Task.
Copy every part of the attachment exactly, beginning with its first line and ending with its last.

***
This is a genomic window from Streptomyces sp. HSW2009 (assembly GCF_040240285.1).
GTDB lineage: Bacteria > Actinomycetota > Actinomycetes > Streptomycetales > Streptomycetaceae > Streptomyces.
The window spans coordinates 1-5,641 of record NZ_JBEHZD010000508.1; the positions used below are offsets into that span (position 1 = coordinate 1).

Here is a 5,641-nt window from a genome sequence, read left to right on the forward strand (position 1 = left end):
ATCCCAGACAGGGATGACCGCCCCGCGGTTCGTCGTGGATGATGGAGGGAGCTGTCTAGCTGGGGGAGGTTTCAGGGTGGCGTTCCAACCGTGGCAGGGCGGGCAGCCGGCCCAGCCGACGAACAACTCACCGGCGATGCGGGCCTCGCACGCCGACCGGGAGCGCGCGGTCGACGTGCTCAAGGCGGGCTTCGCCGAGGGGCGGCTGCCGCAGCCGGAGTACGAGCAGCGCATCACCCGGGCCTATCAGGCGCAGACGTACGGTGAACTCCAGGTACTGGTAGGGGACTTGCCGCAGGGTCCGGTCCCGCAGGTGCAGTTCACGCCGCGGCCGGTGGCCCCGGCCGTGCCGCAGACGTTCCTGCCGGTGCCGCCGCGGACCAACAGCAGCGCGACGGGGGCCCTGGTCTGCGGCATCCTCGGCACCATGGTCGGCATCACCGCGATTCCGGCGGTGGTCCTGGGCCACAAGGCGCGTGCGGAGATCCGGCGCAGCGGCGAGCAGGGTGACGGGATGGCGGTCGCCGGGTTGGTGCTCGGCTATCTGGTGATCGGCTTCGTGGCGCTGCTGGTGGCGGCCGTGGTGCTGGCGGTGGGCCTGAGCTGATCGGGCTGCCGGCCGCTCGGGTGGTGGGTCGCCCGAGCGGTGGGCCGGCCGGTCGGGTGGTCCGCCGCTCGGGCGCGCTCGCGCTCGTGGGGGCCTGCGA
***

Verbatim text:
This is a genomic window from Streptomyces sp. HSW2009 (assembly GCF_040240285.1).
GTDB lineage: Bacteria > Actinomycetota > Actinomycetes > Streptomycetales > Streptomycetaceae > Streptomyces.
The window spans coordinates 1-5,641 of record NZ_JBEHZD010000508.1; the positions used below are offsets into that span (position 1 = coordinate 1).

Here is a 5,641-nt window from a genome sequence, read left to right on the forward strand (position 1 = left end):
ATCCCAGACAGGGATGACCGCCCCGCGGTTCGTCGTGGATGATGGAGGGAGCTGTCTAGCTGGGGGAGGTTTCAGGGTGGCGTTCCAACCGTGGCAGGGCGGGCAGCCGGCCCAGCCGACGAACAACTCACCGGCGATGCGGGCCTCGCACGCCGACCGGGAGCGCGCGGTCGACGTGCTCAAGGCGGGCTTCGCCGAGGGGCGGCTGCCGCAGCCGGAGTACGAGCAGCGCATCACCCGGGCCTATCAGGCGCAGACGTACGGTGAACTCCAGGTACTGGTAGGGGACTTGCCGCAGGGTCCGGTCCCGCAGGTGCAGTTCACGCCGCGGCCGGTGGCCCCGGCCGTGCCGCAGACGTTCCTGCCGGTGCCGCCGCGGACCAACAGCAGCGCGACGGGGGCCCTGGTCTGCGGCATCCTCGGCACCATGGTCGGCATCACCGCGATTCCGGCGGTGGTCCTGGGCCACAAGGCGCGTGCGGAGATCCGGCGCAGCGGCGAGCAGGGTGACGGGATGGCGGTCGCCGGGTTGGTGCTCGGCTATCTGGTGATCGGCTTCGTGGCGCTGCTGGTGGCGGCCGTGGTGCTGGCGGTGGGCCTGAGCTGATCGGGCTGCCGGCCGCTCGGGTGGTGGGTCGCCCGAGCGGTGGGCCGGCCGGTCGGGTGGTCCGCCGCTCGGGCGCGCTCGCGCTCGTGGGGGCCTGCGA